Backlog Of Complaints Against Police Nearly Cleared, Cleveland Says

Safety Director Michael McGrath, left, Cleveland Mayor Frank Jackson and Police Chief Calvin Williams speak at a 2018 news conference.
Safety Director Michael McGrath, left, Cleveland Mayor Frank Jackson and Police Chief Calvin Williams speak at a 2018 news conference. [Nick Castele / ideastream]
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The years-old backlog of citizen complaints against Cleveland police officers is expected to be eliminated later this month, according to a report filed in federal court by the city’s law department Monday.

The monitor overseeing the city’s police reform agreement has pushed city leaders for years to clear the backlog of cases. Cleveland hired Chicago-based risk management firm Hillard Heintze to investigate the old cases, while city staff focused on new complaints.

Hillard Heintze reviewed 281 complaints, most of which were filed between 2015 and 2017; three date to 2014. The company conducted more than 200 interviews with police officers this year, according to the filing, and have finished investigating all but 38 cases.

The city expects the firm to finish the remaining cases by the end of September, Chief Counsel Gary Singletary wrote.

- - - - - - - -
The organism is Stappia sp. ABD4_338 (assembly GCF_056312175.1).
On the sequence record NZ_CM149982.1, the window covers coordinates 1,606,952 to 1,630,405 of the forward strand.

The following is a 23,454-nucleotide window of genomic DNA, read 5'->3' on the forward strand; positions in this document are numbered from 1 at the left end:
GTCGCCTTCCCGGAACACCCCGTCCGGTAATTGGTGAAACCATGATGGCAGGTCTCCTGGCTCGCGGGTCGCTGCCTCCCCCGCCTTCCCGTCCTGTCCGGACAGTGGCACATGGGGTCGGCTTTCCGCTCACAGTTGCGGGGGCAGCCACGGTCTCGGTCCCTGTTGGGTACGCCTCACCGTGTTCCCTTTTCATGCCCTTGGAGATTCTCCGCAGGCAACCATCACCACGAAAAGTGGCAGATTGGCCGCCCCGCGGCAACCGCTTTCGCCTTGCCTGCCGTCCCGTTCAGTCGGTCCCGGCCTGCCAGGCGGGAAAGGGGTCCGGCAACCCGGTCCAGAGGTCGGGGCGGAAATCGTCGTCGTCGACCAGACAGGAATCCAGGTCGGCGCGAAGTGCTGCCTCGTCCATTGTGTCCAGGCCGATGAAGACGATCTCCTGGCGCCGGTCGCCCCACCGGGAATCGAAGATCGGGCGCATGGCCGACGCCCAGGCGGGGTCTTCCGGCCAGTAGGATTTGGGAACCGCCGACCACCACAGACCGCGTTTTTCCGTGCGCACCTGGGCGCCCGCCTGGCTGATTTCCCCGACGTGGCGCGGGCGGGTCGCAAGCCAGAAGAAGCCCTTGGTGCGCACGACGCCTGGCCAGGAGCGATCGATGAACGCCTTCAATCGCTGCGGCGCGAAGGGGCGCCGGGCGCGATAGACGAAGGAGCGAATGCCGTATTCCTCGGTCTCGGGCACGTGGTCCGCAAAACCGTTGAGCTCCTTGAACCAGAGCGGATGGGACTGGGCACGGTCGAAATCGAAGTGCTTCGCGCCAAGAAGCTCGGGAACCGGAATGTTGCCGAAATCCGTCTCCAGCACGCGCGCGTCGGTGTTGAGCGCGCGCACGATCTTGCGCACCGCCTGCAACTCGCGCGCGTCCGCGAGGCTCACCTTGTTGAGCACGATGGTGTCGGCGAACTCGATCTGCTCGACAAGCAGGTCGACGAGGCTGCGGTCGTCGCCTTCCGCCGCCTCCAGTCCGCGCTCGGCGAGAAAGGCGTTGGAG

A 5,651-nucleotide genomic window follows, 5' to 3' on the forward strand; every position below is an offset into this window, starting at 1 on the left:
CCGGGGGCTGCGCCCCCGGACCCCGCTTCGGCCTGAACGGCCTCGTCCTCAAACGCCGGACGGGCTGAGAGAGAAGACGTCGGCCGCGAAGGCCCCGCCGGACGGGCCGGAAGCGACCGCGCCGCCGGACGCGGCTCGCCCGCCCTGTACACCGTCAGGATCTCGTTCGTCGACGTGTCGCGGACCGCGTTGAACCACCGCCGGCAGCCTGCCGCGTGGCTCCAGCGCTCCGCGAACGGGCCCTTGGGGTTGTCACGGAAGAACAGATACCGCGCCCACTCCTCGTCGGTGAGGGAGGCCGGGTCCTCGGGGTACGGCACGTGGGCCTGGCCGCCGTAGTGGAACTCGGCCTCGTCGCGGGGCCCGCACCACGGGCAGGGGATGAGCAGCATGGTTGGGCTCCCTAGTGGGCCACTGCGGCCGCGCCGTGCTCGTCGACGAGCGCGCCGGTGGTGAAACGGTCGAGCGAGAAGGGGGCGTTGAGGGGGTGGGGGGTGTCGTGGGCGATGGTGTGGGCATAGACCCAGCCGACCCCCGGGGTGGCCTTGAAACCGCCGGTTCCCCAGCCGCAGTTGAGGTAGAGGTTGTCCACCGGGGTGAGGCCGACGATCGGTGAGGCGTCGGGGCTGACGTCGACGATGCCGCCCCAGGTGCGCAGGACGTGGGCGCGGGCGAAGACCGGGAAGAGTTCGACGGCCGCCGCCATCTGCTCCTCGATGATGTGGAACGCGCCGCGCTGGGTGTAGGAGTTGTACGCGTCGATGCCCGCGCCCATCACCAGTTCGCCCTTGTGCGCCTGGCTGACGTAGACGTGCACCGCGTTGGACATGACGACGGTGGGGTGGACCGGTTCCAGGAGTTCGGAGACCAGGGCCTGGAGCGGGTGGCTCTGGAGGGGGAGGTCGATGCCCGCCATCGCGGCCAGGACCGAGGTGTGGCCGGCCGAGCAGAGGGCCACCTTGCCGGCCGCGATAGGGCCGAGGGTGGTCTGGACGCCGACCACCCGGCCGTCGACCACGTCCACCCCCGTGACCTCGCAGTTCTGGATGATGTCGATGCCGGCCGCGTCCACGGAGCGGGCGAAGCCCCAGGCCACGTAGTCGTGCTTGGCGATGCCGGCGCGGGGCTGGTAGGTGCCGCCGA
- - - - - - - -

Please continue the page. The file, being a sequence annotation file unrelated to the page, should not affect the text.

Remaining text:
Meanwhile, Cleveland’s Office of Professional Standards (OPS) has handled complaint cases filed since Dec. 1, 2017. Of the 396 cases received since then, 101 remain open, according to the filing.

The complaints range from lack of response and unprofessional behavior to harassment and excessive force. OPS turns cases over to the Police Review Board, which holds hearings and decides whether to sustain allegations against officers.

In May, police review board staff complained to city council that Chief Calvin Williams overrules the board’s decisions too often. Williams agreed with the Police Review Board ruling in about two thirds of cases in 2018.

The monitoring team has called this year a “critical turning point” for the city’s consent decree with the U.S. Justice Department, which was signed in 2015 after a federal investigation found evidence of excessive force and civil rights violations by police.

“Where we are right now is we've essentially finished the policy work,” Monitor Hassan Aden said in July. “But the hard work in implementing those policies and making sure that they become practice—that begins.”

U.S. District Judge Solomon Oliver approved policies in August calling on officers to spend about one fifth of their time meeting and talking with residents about local problems. Aden wrote in a court filing last month that police now must follow through on the policies by making changes to deployment, staffing and training.

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